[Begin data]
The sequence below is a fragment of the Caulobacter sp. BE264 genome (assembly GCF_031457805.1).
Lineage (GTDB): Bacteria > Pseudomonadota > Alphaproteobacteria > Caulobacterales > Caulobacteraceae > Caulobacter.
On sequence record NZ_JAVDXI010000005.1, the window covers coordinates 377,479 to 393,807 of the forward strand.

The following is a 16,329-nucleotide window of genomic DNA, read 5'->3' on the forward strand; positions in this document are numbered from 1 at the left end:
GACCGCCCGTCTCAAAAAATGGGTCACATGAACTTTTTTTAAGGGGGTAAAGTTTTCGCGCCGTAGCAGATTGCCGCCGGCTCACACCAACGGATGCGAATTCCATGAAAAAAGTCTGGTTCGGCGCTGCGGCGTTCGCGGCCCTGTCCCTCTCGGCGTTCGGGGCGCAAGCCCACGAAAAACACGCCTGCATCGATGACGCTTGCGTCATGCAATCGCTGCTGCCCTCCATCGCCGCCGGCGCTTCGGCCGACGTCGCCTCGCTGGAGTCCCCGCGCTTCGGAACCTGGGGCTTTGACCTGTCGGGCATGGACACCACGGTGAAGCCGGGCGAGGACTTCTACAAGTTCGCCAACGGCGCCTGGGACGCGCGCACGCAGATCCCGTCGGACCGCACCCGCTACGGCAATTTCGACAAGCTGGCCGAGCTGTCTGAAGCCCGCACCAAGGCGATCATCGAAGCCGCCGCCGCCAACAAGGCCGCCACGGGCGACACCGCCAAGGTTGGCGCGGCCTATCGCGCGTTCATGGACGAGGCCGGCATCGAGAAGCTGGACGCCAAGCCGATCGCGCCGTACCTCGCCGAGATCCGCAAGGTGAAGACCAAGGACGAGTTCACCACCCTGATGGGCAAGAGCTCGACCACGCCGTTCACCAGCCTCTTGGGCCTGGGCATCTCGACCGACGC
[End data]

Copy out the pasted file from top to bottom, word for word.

The sequence below is a fragment of the Caulobacter sp. BE264 genome (assembly GCF_031457805.1).
Lineage (GTDB): Bacteria > Pseudomonadota > Alphaproteobacteria > Caulobacterales > Caulobacteraceae > Caulobacter.
On sequence record NZ_JAVDXI010000005.1, the window covers coordinates 377,479 to 393,807 of the forward strand.

The following is a 16,329-nucleotide window of genomic DNA, read 5'->3' on the forward strand; positions in this document are numbered from 1 at the left end:
GACCGCCCGTCTCAAAAAATGGGTCACATGAACTTTTTTTAAGGGGGTAAAGTTTTCGCGCCGTAGCAGATTGCCGCCGGCTCACACCAACGGATGCGAATTCCATGAAAAAAGTCTGGTTCGGCGCTGCGGCGTTCGCGGCCCTGTCCCTCTCGGCGTTCGGGGCGCAAGCCCACGAAAAACACGCCTGCATCGATGACGCTTGCGTCATGCAATCGCTGCTGCCCTCCATCGCCGCCGGCGCTTCGGCCGACGTCGCCTCGCTGGAGTCCCCGCGCTTCGGAACCTGGGGCTTTGACCTGTCGGGCATGGACACCACGGTGAAGCCGGGCGAGGACTTCTACAAGTTCGCCAACGGCGCCTGGGACGCGCGCACGCAGATCCCGTCGGACCGCACCCGCTACGGCAATTTCGACAAGCTGGCCGAGCTGTCTGAAGCCCGCACCAAGGCGATCATCGAAGCCGCCGCCGCCAACAAGGCCGCCACGGGCGACACCGCCAAGGTTGGCGCGGCCTATCGCGCGTTCATGGACGAGGCCGGCATCGAGAAGCTGGACGCCAAGCCGATCGCGCCGTACCTCGCCGAGATCCGCAAGGTGAAGACCAAGGACGAGTTCACCACCCTGATGGGCAAGAGCTCGACCACGCCGTTCACCAGCCTCTTGGGCCTGGGCATCTCGACCGACGC